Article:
# [Edu-sig] What version of Python to teach ....

michel paul mpaul213 at gmail.com
Mon Apr 20 01:44:30 CEST 2009

```On Sun, Apr 19, 2009 at 2:48 PM, Gregor Lingl <gregor.lingl at aon.at> wrote:

> >How do you explain the nature of range to beginners?
>

How about using list(range())?  Something like:

>>> # Here's how you can create a list of integers:
>>> list(range(10))
[0, 1, 2, 3, 4, 5, 6, 7, 8, 9]
>>> list(range(1, 10))
[1, 2, 3, 4, 5, 6, 7, 8, 9]
>>> list(range(1, 10, 2))
[1, 3, 5, 7, 9]
>>> list(range(-10, 10, 2))
[-10, -8, -6, -4, -2, 0, 2, 4, 6, 8]

>>> # 'list' creates a list, and 'range' specifies its starting point,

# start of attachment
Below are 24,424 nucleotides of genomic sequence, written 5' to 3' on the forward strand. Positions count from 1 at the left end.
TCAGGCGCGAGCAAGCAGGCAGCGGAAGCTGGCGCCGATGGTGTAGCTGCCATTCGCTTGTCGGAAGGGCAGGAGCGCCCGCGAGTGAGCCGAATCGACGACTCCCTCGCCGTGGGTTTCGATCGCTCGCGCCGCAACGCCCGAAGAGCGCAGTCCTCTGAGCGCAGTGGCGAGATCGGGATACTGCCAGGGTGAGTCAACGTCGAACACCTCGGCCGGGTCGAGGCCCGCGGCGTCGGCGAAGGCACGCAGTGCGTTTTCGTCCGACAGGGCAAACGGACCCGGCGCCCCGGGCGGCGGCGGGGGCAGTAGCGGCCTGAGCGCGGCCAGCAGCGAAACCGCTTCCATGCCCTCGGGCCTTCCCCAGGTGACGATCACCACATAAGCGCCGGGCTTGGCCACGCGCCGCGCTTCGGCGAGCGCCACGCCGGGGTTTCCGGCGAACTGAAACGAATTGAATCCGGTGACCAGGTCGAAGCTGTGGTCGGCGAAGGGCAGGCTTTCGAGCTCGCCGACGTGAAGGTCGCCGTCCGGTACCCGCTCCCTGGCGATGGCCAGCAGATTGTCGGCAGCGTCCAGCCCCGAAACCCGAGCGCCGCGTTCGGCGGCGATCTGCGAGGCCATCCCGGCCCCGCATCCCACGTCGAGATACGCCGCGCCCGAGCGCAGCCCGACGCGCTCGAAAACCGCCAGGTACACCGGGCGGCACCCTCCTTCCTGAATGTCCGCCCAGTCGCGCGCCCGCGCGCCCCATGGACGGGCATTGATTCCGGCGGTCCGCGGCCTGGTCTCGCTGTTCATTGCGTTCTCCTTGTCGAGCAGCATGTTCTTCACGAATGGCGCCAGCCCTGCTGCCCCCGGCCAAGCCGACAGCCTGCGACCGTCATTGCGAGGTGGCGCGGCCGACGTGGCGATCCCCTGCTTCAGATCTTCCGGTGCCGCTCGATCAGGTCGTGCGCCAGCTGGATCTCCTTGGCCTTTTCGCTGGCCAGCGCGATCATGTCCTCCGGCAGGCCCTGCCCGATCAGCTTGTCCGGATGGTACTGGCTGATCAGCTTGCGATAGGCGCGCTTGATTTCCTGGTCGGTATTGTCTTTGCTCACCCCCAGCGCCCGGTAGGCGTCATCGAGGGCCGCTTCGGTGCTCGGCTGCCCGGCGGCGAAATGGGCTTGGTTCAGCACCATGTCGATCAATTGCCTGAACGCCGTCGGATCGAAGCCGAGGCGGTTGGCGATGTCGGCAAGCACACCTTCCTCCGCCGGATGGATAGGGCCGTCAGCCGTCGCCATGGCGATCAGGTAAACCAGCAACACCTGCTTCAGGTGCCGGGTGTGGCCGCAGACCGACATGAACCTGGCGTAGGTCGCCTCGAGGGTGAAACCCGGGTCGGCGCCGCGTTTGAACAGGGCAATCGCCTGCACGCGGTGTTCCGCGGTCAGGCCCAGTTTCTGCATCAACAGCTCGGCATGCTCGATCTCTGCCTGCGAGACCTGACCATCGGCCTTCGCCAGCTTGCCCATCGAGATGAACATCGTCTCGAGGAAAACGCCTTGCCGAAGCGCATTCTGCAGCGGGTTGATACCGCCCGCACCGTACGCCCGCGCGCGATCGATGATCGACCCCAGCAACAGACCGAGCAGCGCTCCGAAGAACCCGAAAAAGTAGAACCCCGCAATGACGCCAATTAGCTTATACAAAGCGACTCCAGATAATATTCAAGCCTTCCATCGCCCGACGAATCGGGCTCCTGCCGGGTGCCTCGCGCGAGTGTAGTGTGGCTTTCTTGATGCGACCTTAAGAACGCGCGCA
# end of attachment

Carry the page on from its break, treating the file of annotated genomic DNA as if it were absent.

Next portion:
ending point, and interval between points.
>>> # a range object produces these values when called upon to do so.
>>> # for example, in a loop:
>>> for x in range(10): (x, x**2)

(0, 0)
(1, 1)
(2, 4)
(3, 9)
(4, 16)
(5, 25)
(6, 36)
(7, 49)
(8, 64)
(9, 81)

Now, interesting, here I've stumbled on a question that I need some
clarification on:

>>> a = range(10)
>>> type(a)
<class 'range'>
>>> next(a)
Traceback (most recent call last):
File "<pyshell#49>", line 1, in <module>
next(a)
TypeError: range object is not an iterator

>>> help(range)
Help on class range in module builtins:

class range(object)
|  range([start,] stop[, step]) -> range object
|
|  Returns an iterator that generates the numbers in the range on demand.

So is range an iterator?

- Michel
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